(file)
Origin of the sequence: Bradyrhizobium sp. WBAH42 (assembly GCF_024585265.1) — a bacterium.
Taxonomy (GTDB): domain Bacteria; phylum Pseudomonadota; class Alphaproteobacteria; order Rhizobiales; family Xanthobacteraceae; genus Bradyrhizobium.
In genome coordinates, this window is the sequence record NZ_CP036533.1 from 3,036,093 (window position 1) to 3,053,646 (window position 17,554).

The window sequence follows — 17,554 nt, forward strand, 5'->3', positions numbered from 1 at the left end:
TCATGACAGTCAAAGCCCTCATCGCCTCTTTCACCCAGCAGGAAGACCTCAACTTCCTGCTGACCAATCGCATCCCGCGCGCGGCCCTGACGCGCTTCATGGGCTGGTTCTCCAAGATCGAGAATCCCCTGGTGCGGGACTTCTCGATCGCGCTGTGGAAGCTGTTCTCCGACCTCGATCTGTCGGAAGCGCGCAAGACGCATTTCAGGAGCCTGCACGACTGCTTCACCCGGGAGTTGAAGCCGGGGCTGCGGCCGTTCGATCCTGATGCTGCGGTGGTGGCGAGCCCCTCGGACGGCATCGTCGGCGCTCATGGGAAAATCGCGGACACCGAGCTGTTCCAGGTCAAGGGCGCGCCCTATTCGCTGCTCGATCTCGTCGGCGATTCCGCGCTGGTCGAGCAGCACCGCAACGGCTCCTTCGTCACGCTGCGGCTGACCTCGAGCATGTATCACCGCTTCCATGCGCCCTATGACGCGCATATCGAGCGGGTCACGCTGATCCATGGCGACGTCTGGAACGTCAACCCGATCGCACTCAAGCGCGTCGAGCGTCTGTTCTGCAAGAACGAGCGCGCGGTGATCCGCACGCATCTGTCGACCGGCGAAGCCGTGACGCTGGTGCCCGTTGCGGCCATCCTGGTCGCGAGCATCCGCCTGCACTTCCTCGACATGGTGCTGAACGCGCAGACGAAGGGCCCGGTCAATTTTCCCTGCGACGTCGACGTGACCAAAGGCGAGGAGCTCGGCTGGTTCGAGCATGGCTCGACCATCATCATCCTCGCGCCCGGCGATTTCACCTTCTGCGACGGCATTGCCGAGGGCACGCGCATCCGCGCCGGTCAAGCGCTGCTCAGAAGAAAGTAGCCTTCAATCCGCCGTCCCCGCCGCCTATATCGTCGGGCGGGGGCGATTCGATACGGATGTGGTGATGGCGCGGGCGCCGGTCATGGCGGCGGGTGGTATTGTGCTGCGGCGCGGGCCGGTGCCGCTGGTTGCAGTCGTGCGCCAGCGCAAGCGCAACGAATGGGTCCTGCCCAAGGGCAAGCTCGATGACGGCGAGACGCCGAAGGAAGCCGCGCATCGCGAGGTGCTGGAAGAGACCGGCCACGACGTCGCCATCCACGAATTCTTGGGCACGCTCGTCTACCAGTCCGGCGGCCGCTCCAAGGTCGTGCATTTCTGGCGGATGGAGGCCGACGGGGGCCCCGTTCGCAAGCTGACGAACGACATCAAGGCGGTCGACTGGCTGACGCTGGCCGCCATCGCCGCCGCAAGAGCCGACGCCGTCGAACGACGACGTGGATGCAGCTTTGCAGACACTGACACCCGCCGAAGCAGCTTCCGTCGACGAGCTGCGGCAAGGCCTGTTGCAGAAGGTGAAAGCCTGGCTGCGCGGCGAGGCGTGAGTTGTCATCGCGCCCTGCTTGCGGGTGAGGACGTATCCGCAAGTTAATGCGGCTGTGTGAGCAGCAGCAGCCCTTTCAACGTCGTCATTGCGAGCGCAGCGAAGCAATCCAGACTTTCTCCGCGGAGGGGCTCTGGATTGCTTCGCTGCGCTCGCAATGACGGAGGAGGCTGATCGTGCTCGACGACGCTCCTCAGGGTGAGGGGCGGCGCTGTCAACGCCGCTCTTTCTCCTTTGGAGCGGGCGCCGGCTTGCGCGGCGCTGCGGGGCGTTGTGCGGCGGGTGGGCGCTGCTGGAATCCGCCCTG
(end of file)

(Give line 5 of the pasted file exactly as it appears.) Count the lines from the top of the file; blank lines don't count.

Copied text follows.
TCATGACAGTCAAAGCCCTCATCGCCTCTTTCACCCAGCAGGAAGACCTCAACTTCCTGCTGACCAATCGCATCCCGCGCGCGGCCCTGACGCGCTTCATGGGCTGGTTCTCCAAGATCGAGAATCCCCTGGTGCGGGACTTCTCGATCGCGCTGTGGAAGCTGTTCTCCGACCTCGATCTGTCGGAAGCGCGCAAGACGCATTTCAGGAGCCTGCACGACTGCTTCACCCGGGAGTTGAAGCCGGGGCTGCGGCCGTTCGATCCTGATGCTGCGGTGGTGGCGAGCCCCTCGGACGGCATCGTCGGCGCTCATGGGAAAATCGCGGACACCGAGCTGTTCCAGGTCAAGGGCGCGCCCTATTCGCTGCTCGATCTCGTCGGCGATTCCGCGCTGGTCGAGCAGCACCGCAACGGCTCCTTCGTCACGCTGCGGCTGACCTCGAGCATGTATCACCGCTTCCATGCGCCCTATGACGCGCATATCGAGCGGGTCACGCTGATCCATGGCGACGTCTGGAACGTCAACCCGATCGCACTCAAGCGCGTCGAGCGTCTGTTCTGCAAGAACGAGCGCGCGGTGATCCGCACGCATCTGTCGACCGGCGAAGCCGTGACGCTGGTGCCCGTTGCGGCCATCCTGGTCGCGAGCATCCGCCTGCACTTCCTCGACATGGTGCTGAACGCGCAGACGAAGGGCCCGGTCAATTTTCCCTGCGACGTCGACGTGACCAAAGGCGAGGAGCTCGGCTGGTTCGAGCATGGCTCGACCATCATCATCCTCGCGCCCGGCGATTTCACCTTCTGCGACGGCATTGCCGAGGGCACGCGCATCCGCGCCGGTCAAGCGCTGCTCAGAAGAAAGTAGCCTTCAATCCGCCGTCCCCGCCGCCTATATCGTCGGGCGGGGGCGATTCGATACGGATGTGGTGATGGCGCGGGCGCCGGTCATGGCGGCGGGTGGTATTGTGCTGCGGCGCGGGCCGGTGCCGCTGGTTGCAGTCGTGCGCCAGCGCAAGCGCAACGAATGGGTCCTGCCCAAGGGCAAGCTCGATGACGGCGAGACGCCGAAGGAAGCCGCGCATCGCGAGGTGCTGGAAGAGACCGGCCACGACGTCGCCATCCACGAATTCTTGGGCACGCTCGTCTACCAGTCCGGCGGCCGCTCCAAGGTCGTGCATTTCTGGCGGATGGAGGCCGACGGGGGCCCCGTTCGCAAGCTGACGAACGACATCAAGGCGGTCGACTGGCTGACGCTGGCCGCCATCGCCGCCGCAAGAGCCGACGCCGTCGAACGACGACGTGGATGCAGCTTTGCAGACACTGACACCCGCCGAAGCAGCTTCCGTCGACGAGCTGCGGCAAGGCCTGTTGCAGAAGGTGAAAGCCTGGCTGCGCGGCGAGGCGTGAGTTGTCATCGCGCCCTGCTTGCGGGTGAGGACGTATCCGCAAGTTAATGCGGCTGTGTGAGCAGCAGCAGCCCTTTCAACGTCGTCATTGCGAGCGCAGCGAAGCAATCCAGACTTTCTCCGCGGAGGGGCTCTGGATTGCTTCGCTGCGCTCGCAATGACGGAGGAGGCTGATCGTGCTCGACGACGCTCCTCAGGGTGAGGGGCGGCGCTGTCAACGCCGCTCTTTCTCCTTTGGAGCGGGCGCCGGCTTGCGCGGCGCTGCGGGGCGTTGTGCGGCGGGTGGGCGCTGCTGGAATCCGCCCTG